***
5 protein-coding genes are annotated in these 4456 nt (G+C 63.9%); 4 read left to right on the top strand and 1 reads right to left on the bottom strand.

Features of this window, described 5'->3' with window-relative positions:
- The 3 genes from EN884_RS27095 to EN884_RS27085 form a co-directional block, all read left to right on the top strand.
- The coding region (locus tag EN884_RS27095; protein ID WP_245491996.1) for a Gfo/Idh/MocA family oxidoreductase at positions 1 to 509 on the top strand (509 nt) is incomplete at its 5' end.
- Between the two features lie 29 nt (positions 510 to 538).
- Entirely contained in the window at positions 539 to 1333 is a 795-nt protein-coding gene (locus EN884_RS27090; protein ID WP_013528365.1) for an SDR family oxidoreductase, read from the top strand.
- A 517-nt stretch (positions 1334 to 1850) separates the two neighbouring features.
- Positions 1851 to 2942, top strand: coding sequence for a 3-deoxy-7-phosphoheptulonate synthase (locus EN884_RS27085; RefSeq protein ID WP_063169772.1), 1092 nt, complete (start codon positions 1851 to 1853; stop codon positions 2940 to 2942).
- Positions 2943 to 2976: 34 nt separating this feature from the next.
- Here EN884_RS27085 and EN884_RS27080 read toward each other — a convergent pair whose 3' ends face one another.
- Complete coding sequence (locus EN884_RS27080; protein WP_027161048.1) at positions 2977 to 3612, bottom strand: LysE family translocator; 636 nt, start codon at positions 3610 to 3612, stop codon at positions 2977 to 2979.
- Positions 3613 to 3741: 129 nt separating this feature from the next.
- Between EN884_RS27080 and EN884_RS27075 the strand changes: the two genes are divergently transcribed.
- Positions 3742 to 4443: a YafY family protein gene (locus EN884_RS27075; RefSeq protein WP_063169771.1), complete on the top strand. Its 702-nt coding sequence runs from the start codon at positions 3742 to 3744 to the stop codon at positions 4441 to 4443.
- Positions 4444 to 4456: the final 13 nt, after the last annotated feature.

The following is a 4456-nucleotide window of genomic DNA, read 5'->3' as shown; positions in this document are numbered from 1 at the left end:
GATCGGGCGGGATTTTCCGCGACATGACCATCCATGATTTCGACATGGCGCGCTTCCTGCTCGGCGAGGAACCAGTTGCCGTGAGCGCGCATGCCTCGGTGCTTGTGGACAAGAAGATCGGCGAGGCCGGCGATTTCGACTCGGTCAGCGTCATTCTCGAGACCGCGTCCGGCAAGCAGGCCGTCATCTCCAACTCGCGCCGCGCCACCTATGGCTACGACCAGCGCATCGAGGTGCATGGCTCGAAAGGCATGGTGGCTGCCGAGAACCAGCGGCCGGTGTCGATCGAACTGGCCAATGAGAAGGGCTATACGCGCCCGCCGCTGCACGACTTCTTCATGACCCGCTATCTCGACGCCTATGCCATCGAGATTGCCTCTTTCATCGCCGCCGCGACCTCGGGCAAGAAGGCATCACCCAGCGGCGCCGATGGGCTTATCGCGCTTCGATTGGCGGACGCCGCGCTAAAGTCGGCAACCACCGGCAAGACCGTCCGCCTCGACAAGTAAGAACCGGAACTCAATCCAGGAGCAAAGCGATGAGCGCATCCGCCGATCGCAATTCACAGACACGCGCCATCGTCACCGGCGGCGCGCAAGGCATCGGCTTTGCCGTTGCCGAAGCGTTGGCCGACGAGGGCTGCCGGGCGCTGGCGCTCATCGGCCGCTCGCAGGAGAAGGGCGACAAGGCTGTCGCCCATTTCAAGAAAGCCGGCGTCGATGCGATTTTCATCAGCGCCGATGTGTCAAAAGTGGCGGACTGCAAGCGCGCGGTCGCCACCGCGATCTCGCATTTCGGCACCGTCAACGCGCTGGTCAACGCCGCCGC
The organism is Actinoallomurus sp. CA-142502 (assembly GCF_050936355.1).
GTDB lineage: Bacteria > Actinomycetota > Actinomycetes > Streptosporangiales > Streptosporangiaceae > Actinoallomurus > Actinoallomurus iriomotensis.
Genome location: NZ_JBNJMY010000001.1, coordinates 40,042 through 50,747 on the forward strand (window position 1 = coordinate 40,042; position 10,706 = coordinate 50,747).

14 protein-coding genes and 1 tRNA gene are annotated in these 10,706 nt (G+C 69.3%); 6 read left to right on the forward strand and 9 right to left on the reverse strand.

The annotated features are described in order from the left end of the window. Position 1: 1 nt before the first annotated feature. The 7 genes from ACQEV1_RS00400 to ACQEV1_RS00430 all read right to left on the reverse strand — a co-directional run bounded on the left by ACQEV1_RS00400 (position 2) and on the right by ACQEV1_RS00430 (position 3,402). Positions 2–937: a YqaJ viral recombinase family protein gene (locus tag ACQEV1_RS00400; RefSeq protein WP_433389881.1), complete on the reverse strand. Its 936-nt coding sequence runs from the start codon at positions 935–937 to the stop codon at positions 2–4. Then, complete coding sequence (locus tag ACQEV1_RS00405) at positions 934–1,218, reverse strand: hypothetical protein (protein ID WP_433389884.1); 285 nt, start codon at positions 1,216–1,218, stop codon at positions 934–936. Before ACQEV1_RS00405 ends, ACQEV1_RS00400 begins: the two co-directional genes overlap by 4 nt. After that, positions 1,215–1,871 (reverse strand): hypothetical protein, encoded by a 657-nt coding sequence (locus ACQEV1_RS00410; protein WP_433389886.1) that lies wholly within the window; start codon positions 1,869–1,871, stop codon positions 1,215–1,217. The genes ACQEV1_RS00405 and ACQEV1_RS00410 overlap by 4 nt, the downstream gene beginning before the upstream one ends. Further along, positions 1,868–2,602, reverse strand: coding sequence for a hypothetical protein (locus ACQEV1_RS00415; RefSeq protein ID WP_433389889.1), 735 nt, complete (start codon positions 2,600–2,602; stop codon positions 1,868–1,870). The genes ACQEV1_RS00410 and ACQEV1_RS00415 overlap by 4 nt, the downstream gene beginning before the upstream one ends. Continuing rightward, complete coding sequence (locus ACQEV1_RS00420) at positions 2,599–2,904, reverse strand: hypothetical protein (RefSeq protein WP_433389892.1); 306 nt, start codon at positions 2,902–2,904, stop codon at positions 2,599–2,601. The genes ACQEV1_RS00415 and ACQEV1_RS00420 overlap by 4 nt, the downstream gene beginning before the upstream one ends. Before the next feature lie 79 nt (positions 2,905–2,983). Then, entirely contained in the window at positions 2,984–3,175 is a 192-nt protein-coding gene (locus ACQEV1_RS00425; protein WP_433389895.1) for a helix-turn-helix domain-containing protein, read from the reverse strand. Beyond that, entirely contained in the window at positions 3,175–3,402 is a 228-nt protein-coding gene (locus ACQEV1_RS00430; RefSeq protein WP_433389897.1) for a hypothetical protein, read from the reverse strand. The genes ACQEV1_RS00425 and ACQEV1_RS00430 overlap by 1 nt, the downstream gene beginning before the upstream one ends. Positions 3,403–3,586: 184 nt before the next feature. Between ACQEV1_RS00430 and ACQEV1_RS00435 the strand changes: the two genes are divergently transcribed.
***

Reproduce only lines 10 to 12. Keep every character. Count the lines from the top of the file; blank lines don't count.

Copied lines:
- Here EN884_RS27085 and EN884_RS27080 read toward each other — a convergent pair whose 3' ends face one another.
- Complete coding sequence (locus EN884_RS27080; protein WP_027161048.1) at positions 2977 to 3612, bottom strand: LysE family translocator; 636 nt, start codon at positions 3610 to 3612, stop codon at positions 2977 to 2979.
- Positions 3613 to 3741: 129 nt separating this feature from the next.